The term bare trust is not defined in the Act. However, it is generally considered to be an arrangement under which a trustee can reasonably be considered to act as an agent for all the beneficiaries under the trust with respect to all dealings with all of the trust 's property.

The CRA states that a trustee can reasonably be considered to act as an agent for a beneficiary when the trustee has no significant powers or responsibilities, the trustee can take no action without instructions from that beneficiary and the trustee’s only function is to hold legal title to the property.

Such trusts are specifically included in the new trust reporting rules, even though they do not have beneficial ownership of the property to which they have legal title.

Where a bare trust, or nominee, is a corporation, the corporation will be required to file both a T3 trust return and a T2 corporate income tax return.

The application of the new reporting rules to bare trusts is significant. Bare trusts are commonly used in many types of personal and commercial arrangements, such as joint ventures and real estate holdings, and can easily be overlooked because prior to the new reporting rules, tax filings for bare trusts were generally not required. Note that the new rules pertain only to trust reporting and do not change the income tax treatment of bare trusts.

Charities and endowments

The CRA has recently provided assurances that trusts that lie within a charity, such as an endowment fund, may be required at law to report under these new trust rules, but the CRA will administratively exempt these internal trusts from the requirement to file a T3 and the related information reporting.

The CRA states that exempt internal trusts would be those created when a charity:

  • receives property as a gift that is subject to certain legally enforceable terms and conditions, and
  • holds that property as the trustee of the trust.

Note that this statement was made to exempt internal trusts of charities. Not-for-profit organizations, (NPOs) were not included in the CRA’s exemption statement for charities even though NPO’s may have similar internal trusts. Although such internal trusts may not be as common in an NPO as in charities, it is possible that they exist. NPOs are generally exempt from tax and are specifically excluded from filing a trust return except in very specific circumstances. In fact, NPOs themselves are specifically excluded from the additional trust reporting. However, to the extent there is an internal trust within the NPO, the NPO is not exempt from filing a T3 and the related enhanced reporting with respect to that internal trust. The CRA may make an administrative statement to exempt such internal trusts, but to date, they have not made such a statement.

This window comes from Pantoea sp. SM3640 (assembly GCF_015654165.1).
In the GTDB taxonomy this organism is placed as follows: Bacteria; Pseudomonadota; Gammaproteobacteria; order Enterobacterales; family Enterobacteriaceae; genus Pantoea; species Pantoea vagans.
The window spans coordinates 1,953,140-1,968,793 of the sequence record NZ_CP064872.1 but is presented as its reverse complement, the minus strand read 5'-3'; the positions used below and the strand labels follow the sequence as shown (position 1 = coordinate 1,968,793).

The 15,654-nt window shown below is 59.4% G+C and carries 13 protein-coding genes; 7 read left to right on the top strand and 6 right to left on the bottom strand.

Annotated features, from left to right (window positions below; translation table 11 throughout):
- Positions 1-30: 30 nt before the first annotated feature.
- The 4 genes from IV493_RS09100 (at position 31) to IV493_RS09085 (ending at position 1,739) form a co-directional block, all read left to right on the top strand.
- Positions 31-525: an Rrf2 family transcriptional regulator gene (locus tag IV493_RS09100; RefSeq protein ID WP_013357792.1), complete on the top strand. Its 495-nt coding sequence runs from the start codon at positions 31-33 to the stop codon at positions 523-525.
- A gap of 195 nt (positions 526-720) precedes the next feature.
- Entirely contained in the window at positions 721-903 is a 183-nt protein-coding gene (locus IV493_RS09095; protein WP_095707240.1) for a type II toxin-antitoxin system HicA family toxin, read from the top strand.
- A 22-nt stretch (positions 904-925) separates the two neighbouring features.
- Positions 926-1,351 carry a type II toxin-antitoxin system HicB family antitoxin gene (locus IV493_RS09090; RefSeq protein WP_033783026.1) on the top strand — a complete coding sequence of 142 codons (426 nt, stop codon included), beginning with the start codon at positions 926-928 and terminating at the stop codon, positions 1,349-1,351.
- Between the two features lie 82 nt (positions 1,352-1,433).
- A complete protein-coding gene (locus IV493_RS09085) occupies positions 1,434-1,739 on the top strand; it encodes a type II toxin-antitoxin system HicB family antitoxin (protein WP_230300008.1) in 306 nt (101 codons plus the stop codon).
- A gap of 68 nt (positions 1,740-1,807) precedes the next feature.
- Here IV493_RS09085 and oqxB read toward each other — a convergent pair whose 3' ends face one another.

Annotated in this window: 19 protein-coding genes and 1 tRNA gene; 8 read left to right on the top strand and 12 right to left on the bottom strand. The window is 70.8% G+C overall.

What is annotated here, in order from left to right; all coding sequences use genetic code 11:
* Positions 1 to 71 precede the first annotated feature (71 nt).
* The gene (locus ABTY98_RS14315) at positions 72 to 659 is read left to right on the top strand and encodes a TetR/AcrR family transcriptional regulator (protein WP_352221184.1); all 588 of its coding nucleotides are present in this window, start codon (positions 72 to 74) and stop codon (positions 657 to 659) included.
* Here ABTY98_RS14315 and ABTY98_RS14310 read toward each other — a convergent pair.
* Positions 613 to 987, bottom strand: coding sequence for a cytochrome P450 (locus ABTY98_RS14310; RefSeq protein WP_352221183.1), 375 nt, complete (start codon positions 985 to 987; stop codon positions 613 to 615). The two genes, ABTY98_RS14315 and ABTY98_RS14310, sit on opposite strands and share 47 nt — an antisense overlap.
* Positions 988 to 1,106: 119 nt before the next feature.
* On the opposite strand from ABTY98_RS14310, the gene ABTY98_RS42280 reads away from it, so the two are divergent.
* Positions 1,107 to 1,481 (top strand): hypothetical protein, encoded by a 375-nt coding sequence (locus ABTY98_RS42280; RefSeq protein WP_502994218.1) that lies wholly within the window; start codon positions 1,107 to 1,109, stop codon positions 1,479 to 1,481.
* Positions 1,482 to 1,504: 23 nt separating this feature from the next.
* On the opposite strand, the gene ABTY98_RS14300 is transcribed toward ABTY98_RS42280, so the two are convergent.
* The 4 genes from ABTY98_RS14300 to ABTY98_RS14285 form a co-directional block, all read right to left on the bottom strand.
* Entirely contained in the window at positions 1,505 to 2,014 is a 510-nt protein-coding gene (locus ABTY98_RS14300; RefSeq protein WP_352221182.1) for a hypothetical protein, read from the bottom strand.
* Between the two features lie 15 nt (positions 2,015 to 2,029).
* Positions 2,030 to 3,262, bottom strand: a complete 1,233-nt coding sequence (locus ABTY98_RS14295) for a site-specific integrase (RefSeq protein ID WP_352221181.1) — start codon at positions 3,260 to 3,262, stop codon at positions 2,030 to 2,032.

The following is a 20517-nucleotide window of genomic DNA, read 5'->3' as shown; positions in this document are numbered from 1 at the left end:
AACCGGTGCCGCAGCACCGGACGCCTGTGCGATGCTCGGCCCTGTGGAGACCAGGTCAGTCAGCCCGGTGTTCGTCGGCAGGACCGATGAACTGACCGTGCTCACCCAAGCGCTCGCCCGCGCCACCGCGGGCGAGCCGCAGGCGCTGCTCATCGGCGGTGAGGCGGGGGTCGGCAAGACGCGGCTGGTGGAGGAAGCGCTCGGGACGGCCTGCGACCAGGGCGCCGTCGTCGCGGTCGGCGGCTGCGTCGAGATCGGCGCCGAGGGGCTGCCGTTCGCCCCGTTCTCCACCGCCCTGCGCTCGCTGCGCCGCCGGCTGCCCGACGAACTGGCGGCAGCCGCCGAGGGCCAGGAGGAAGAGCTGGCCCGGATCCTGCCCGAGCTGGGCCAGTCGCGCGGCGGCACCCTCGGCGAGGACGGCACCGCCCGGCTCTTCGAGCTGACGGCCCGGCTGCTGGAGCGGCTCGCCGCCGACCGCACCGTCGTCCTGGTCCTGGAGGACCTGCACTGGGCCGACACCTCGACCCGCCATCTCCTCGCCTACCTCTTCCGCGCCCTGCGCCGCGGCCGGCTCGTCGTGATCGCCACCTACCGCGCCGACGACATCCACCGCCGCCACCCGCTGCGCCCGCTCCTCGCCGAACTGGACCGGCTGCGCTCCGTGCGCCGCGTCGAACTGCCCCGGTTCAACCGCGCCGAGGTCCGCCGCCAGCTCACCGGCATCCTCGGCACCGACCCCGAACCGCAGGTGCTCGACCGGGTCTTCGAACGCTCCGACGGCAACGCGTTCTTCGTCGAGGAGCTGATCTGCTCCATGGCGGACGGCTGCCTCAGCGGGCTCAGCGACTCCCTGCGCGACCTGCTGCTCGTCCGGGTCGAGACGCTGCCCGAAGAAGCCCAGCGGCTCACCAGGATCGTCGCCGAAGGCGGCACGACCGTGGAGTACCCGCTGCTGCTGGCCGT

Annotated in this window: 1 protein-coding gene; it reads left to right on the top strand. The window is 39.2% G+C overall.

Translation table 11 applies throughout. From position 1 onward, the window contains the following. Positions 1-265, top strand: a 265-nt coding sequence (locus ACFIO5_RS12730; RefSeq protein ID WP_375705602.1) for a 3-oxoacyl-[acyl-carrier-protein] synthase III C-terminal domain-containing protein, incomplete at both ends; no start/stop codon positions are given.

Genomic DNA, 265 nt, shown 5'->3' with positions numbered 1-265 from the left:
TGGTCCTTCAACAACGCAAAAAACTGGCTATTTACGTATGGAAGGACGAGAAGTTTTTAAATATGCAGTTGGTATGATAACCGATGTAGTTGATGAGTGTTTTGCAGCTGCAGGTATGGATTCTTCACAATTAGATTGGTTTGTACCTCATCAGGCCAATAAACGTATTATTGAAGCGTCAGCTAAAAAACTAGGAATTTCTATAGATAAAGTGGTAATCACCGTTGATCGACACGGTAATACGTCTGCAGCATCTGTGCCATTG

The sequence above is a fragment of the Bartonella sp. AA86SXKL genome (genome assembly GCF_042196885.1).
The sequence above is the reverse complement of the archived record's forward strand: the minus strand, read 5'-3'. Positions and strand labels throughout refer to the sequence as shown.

Trust account numbers and due date of return

Prior to making a T3 trust return filing for the first time, it will be necessary to first apply for a trust account number. This can be done online using one of three CRA services:

  • My Account.
  • My Business Account.
  • Represent a client.

In addition, the form T3APP can be used to apply for a trust account number by mail.

The trust return is due 90 days after the end of the calendar year. In 2024, 90 days after December 31, 2023, is March 30. However, as March 30, 2024, falls on the Saturday of Easter weekend, the returns will be due on Tuesday April 2, 2024, which is the next government business day.


There are very significant penalties for failure to file a trust return on time and failure to pay any taxes owing on time.

Minimum penalties for filing a trust return late

a) If there is a balance due

5% of the unpaid tax when the return was required to be filed plus 1% of such unpaid tax for each full month that the T3 return is late, to a maximum of 12 months. This penalty will be higher if there have been repeated failures to file. 

b) If there is no balance due

$25 a day for each day the return is late, from a minimum of $100 to a maximum of $2,500. 

Significant new penalty related to the enhanced trust reporting

Where failure to file made knowingly or due to gross negligence, or if a false statement or omission is made in the T3 return knowingly or under circumstances amounting to gross negligence. This is an additional penalty.

Greater than $2,500 or 5% of maximum value of the property held during the tax year by the trust.

For affected trusts that hold high value assets, such as a vacation home or shares of a private corporation, the cost of non-compliance can be significant.

How BDO can help

These T3 return requirements and the new requirement to disclose detailed information about the settlor, trustees, beneficiaries, and any other persons with authority over the trust creates a large burden on trustees for proper reporting on a timely basis. BDO can help you with fulfilling your reporting obligations.

If you have any questions, contact your local BDO advisor today.

The information in this publication is current as of November 15, 2023.

This publication has been carefully prepared, but it has been written in general terms and should be seen as broad guidance only. The publication cannot be relied upon to cover specific situations and you should not act, or refrain from acting, upon the information contained therein without obtaining specific professional advice. Please contact BDO Canada LLP to discuss these matters in the context of your particular circumstances. BDO Canada LLP, its partners, employees and agents do not accept or assume any liability or duty of care for any loss arising from any action taken or not taken by anyone in reliance on the information in this publication or for any decision based on it.